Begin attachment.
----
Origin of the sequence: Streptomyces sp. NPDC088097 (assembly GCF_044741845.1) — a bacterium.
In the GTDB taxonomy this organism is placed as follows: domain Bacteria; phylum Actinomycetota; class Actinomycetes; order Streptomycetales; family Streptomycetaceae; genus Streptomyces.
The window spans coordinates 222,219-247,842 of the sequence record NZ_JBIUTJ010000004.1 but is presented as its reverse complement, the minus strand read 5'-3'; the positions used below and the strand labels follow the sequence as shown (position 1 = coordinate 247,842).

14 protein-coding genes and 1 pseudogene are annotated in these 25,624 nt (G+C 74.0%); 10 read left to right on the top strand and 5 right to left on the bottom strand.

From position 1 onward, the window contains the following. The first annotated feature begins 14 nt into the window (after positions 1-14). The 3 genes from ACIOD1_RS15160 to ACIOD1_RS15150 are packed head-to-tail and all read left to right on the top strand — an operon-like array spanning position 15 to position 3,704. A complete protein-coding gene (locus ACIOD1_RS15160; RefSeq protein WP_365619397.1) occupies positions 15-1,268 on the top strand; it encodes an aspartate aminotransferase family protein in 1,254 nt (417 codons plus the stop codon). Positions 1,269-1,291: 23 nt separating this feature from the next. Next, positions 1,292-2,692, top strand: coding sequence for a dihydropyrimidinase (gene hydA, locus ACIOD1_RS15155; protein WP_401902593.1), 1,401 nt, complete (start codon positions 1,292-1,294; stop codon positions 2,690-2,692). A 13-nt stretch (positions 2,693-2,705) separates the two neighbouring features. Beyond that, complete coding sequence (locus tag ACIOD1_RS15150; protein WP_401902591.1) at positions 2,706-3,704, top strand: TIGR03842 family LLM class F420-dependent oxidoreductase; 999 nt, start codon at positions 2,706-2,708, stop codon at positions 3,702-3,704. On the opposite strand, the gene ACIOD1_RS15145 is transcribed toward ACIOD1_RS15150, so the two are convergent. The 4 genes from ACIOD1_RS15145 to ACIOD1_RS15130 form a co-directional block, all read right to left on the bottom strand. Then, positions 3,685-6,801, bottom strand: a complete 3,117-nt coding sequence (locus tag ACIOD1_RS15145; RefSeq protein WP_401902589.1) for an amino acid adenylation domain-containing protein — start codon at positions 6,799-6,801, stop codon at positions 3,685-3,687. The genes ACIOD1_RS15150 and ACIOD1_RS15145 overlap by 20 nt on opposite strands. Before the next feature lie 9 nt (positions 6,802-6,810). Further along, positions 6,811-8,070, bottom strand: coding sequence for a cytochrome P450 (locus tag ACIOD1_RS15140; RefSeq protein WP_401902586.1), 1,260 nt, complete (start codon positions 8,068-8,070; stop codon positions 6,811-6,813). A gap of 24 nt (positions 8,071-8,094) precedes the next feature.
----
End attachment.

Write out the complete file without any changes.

Origin of the sequence: Streptomyces sp. NPDC088097 (assembly GCF_044741845.1) — a bacterium.
In the GTDB taxonomy this organism is placed as follows: domain Bacteria; phylum Actinomycetota; class Actinomycetes; order Streptomycetales; family Streptomycetaceae; genus Streptomyces.
The window spans coordinates 222,219-247,842 of the sequence record NZ_JBIUTJ010000004.1 but is presented as its reverse complement, the minus strand read 5'-3'; the positions used below and the strand labels follow the sequence as shown (position 1 = coordinate 247,842).

14 protein-coding genes and 1 pseudogene are annotated in these 25,624 nt (G+C 74.0%); 10 read left to right on the top strand and 5 right to left on the bottom strand.

From position 1 onward, the window contains the following. The first annotated feature begins 14 nt into the window (after positions 1-14). The 3 genes from ACIOD1_RS15160 to ACIOD1_RS15150 are packed head-to-tail and all read left to right on the top strand — an operon-like array spanning position 15 to position 3,704. A complete protein-coding gene (locus ACIOD1_RS15160; RefSeq protein WP_365619397.1) occupies positions 15-1,268 on the top strand; it encodes an aspartate aminotransferase family protein in 1,254 nt (417 codons plus the stop codon). Positions 1,269-1,291: 23 nt separating this feature from the next. Next, positions 1,292-2,692, top strand: coding sequence for a dihydropyrimidinase (gene hydA, locus ACIOD1_RS15155; protein WP_401902593.1), 1,401 nt, complete (start codon positions 1,292-1,294; stop codon positions 2,690-2,692). A 13-nt stretch (positions 2,693-2,705) separates the two neighbouring features. Beyond that, complete coding sequence (locus tag ACIOD1_RS15150; protein WP_401902591.1) at positions 2,706-3,704, top strand: TIGR03842 family LLM class F420-dependent oxidoreductase; 999 nt, start codon at positions 2,706-2,708, stop codon at positions 3,702-3,704. On the opposite strand, the gene ACIOD1_RS15145 is transcribed toward ACIOD1_RS15150, so the two are convergent. The 4 genes from ACIOD1_RS15145 to ACIOD1_RS15130 form a co-directional block, all read right to left on the bottom strand. Then, positions 3,685-6,801, bottom strand: a complete 3,117-nt coding sequence (locus tag ACIOD1_RS15145; RefSeq protein WP_401902589.1) for an amino acid adenylation domain-containing protein — start codon at positions 6,799-6,801, stop codon at positions 3,685-3,687. The genes ACIOD1_RS15150 and ACIOD1_RS15145 overlap by 20 nt on opposite strands. Before the next feature lie 9 nt (positions 6,802-6,810). Further along, positions 6,811-8,070, bottom strand: coding sequence for a cytochrome P450 (locus tag ACIOD1_RS15140; RefSeq protein WP_401902586.1), 1,260 nt, complete (start codon positions 8,068-8,070; stop codon positions 6,811-6,813). A gap of 24 nt (positions 8,071-8,094) precedes the next feature.